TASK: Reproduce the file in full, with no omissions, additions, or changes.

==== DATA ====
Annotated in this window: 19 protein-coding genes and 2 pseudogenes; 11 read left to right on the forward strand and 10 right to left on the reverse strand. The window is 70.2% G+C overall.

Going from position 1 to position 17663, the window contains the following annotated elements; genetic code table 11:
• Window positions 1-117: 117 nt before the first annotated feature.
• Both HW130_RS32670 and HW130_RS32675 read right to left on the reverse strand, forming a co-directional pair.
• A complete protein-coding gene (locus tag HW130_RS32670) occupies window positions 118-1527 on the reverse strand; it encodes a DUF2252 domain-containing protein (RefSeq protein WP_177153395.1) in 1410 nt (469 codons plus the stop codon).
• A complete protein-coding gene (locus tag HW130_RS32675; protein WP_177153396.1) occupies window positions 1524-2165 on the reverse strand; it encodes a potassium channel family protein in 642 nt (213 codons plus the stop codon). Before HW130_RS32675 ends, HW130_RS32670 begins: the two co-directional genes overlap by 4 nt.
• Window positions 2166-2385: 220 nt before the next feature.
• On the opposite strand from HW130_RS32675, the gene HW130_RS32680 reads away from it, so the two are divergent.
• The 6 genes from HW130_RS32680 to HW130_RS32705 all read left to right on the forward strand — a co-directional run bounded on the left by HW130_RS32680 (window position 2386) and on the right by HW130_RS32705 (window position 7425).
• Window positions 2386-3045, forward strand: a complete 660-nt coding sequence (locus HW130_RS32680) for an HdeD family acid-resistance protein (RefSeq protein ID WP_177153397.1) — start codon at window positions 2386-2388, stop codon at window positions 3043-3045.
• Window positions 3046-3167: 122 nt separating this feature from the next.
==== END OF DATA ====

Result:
Annotated in this window: 19 protein-coding genes and 2 pseudogenes; 11 read left to right on the forward strand and 10 right to left on the reverse strand. The window is 70.2% G+C overall.

Going from position 1 to position 17663, the window contains the following annotated elements; genetic code table 11:
• Window positions 1-117: 117 nt before the first annotated feature.
• Both HW130_RS32670 and HW130_RS32675 read right to left on the reverse strand, forming a co-directional pair.
• A complete protein-coding gene (locus tag HW130_RS32670) occupies window positions 118-1527 on the reverse strand; it encodes a DUF2252 domain-containing protein (RefSeq protein WP_177153395.1) in 1410 nt (469 codons plus the stop codon).
• A complete protein-coding gene (locus tag HW130_RS32675; protein WP_177153396.1) occupies window positions 1524-2165 on the reverse strand; it encodes a potassium channel family protein in 642 nt (213 codons plus the stop codon). Before HW130_RS32675 ends, HW130_RS32670 begins: the two co-directional genes overlap by 4 nt.
• Window positions 2166-2385: 220 nt before the next feature.
• On the opposite strand from HW130_RS32675, the gene HW130_RS32680 reads away from it, so the two are divergent.
• The 6 genes from HW130_RS32680 to HW130_RS32705 all read left to right on the forward strand — a co-directional run bounded on the left by HW130_RS32680 (window position 2386) and on the right by HW130_RS32705 (window position 7425).
• Window positions 2386-3045, forward strand: a complete 660-nt coding sequence (locus HW130_RS32680) for an HdeD family acid-resistance protein (RefSeq protein ID WP_177153397.1) — start codon at window positions 2386-2388, stop codon at window positions 3043-3045.
• Window positions 3046-3167: 122 nt separating this feature from the next.